I found myself watching a documentary on Al Jazeera last night. It featured a number of very poor people, adults and children, in Burundi, talking about their situation, their hope and aspirations. Naturally their aspirations centred on finding adequate food, some shelter, a modicum of security, but that is not what I wanted to explore here. A group of adults were remembering the terrible slaughter that went on some some decades ago, ostensibly between the “Hutu's” and “Tutsi's”. It was the same in neighbouring Rwanda.

One poor guy said as a child he had no idea of being a Hutu or a Tutsi. He had a very good friend on the streets, another child with whom they shared everything. One day someone told his friend that the friend was Hutu, and the guy himself was a Tutsi. Immediately his friend tried to kill him.

As I understand it, I could be wrong, the designation “Hutu” and “Tutsi” was a largely artificial distinction. In fact it was imposed on the native people when the overlords of that time, the Belgians, issued everyone with identity cards. There was a space for that designation, and it had to be filled in, and often this was done randomly. But it resulted in an incredibly bloody civil war, with millions being hacked to death or maimed with machetes.

So what does this tell us about the human mind, about ourselves? A great deal, no?, about the perils of identification, how the mind is enslaved by the images it holds, by the knowledge that it accumulates and won't let go of. It seems such a ridiculous way to live. It IS a ridiculous way to live, no doubt about it! So much enslaved/identified that we are willing to kill, to torture, to slaughter even children. And the end result of such images (like American and Russian or Chinese) may be the end of human existence (Last year, believe it or not, the US military announced they considered a nuclear was “winnable”).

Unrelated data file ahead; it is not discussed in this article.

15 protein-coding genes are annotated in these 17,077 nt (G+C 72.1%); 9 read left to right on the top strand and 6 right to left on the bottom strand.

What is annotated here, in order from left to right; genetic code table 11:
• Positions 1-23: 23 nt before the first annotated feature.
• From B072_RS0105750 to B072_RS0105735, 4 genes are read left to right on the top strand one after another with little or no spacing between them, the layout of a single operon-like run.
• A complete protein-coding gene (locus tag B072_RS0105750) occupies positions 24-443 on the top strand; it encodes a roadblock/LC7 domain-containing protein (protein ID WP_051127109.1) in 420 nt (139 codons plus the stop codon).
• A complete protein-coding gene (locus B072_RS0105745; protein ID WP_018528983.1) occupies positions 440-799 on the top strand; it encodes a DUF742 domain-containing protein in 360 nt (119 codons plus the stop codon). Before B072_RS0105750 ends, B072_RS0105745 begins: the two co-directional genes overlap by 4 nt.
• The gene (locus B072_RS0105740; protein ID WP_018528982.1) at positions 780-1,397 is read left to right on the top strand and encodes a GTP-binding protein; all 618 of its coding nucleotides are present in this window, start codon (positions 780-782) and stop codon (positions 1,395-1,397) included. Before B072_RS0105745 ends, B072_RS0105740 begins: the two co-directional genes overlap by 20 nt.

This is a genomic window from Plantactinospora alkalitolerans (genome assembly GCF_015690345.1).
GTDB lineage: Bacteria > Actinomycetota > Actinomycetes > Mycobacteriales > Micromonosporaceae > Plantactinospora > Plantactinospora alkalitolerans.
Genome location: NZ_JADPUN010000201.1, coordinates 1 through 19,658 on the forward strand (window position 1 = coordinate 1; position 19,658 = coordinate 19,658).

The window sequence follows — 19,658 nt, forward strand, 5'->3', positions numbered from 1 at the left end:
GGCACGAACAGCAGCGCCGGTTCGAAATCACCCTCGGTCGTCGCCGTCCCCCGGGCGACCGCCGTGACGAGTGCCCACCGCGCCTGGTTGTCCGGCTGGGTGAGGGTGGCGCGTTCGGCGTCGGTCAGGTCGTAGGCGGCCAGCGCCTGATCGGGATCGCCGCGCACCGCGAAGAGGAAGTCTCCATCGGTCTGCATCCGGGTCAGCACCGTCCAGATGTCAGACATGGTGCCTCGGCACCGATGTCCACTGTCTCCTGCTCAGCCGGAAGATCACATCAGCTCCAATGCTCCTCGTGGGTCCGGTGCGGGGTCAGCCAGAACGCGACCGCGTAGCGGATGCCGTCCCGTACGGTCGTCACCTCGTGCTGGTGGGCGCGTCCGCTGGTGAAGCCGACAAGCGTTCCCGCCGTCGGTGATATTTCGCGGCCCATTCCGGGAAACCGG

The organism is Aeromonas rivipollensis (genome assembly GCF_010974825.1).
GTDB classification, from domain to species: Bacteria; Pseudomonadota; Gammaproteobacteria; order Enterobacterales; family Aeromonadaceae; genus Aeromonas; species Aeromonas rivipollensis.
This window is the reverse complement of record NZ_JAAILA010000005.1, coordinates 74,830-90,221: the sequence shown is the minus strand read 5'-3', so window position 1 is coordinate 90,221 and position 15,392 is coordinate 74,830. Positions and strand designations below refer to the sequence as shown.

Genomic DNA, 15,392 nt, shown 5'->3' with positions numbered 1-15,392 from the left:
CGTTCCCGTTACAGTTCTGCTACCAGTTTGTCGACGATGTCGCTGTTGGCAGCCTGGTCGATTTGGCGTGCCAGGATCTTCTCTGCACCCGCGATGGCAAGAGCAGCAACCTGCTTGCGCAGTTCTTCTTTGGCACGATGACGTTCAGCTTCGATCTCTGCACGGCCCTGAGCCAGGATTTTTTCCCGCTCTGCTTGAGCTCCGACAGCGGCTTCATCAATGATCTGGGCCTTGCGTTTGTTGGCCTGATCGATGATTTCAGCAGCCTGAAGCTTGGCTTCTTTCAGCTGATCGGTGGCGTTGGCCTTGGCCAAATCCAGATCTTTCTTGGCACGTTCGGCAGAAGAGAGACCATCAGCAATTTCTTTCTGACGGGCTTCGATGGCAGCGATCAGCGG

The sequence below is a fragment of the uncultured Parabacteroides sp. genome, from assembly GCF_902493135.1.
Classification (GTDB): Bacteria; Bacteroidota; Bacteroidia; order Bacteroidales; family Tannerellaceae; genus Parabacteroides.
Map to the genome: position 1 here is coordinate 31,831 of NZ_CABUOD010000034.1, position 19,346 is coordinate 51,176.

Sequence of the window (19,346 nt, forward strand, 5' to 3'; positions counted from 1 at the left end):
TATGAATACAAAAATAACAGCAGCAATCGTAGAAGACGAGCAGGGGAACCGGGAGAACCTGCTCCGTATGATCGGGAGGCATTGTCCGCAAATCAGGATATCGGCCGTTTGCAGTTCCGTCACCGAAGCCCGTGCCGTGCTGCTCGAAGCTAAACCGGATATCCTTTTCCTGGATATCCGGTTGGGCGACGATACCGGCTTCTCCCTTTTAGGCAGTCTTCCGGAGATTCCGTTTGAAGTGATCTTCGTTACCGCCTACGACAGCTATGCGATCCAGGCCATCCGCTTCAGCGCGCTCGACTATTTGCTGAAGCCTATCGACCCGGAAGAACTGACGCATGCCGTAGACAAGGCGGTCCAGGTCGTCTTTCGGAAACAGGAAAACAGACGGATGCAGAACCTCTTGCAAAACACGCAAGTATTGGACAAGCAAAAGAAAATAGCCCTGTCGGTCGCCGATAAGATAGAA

In the face of all this, I think we have to ask ourselves, earnestly, why we hold on to our identifications. And I am sure if we look into ourselves deeply we WILL find there is identification, at some level. In fact isn't the self entirely a result of images, of identification? And are we entirely free of the self?

Put it another way, why do we live in the past, live in memory? But we don't live IN memory, we ARE memory. I was experimenting with this. Is it that without memory it seems that we are nothing, absolutely nothing? Which may be true. And I see that “I” am a sort of concentration of memory. And so I always act from memory, from the past. Is this not sterile? It has its place of course, but it is in no way creative.

Question: If you live in an eternal now, having annihilated the idea of time and broken the ties that bind you to the past, how can you speak about your past and about your previous experiences? Are not these memories ties?

Krishnamurti: If action is born out of a prejudice, a hindrance, then it creates further limitation and brings sorrow. But if it is the outcome of discernment, then action is ever renewing itself and is never limiting. This liberation of action does not mean that you cannot remember incidents, but those past incidents will no longer control action.

If one acts through the background of many prejudices, surely that action, being impeded, must inevitably create a further limitation of the mind. If one has a background of religious prejudices, action must create conflict in the present. But if one begins to question and thus understand the significance of values, traditions, ideals, past accumulations which make up the background, then the mind shall know the beauty of action without sorrow. Experiment with what I am saying and you will know. We have many prejudices, fears, accumulative values, which are continually thwarting fulfillment in action, and so there is an ever increasing incompleteness and the burden of tomorrow.

From first talk at Montevideo 1935

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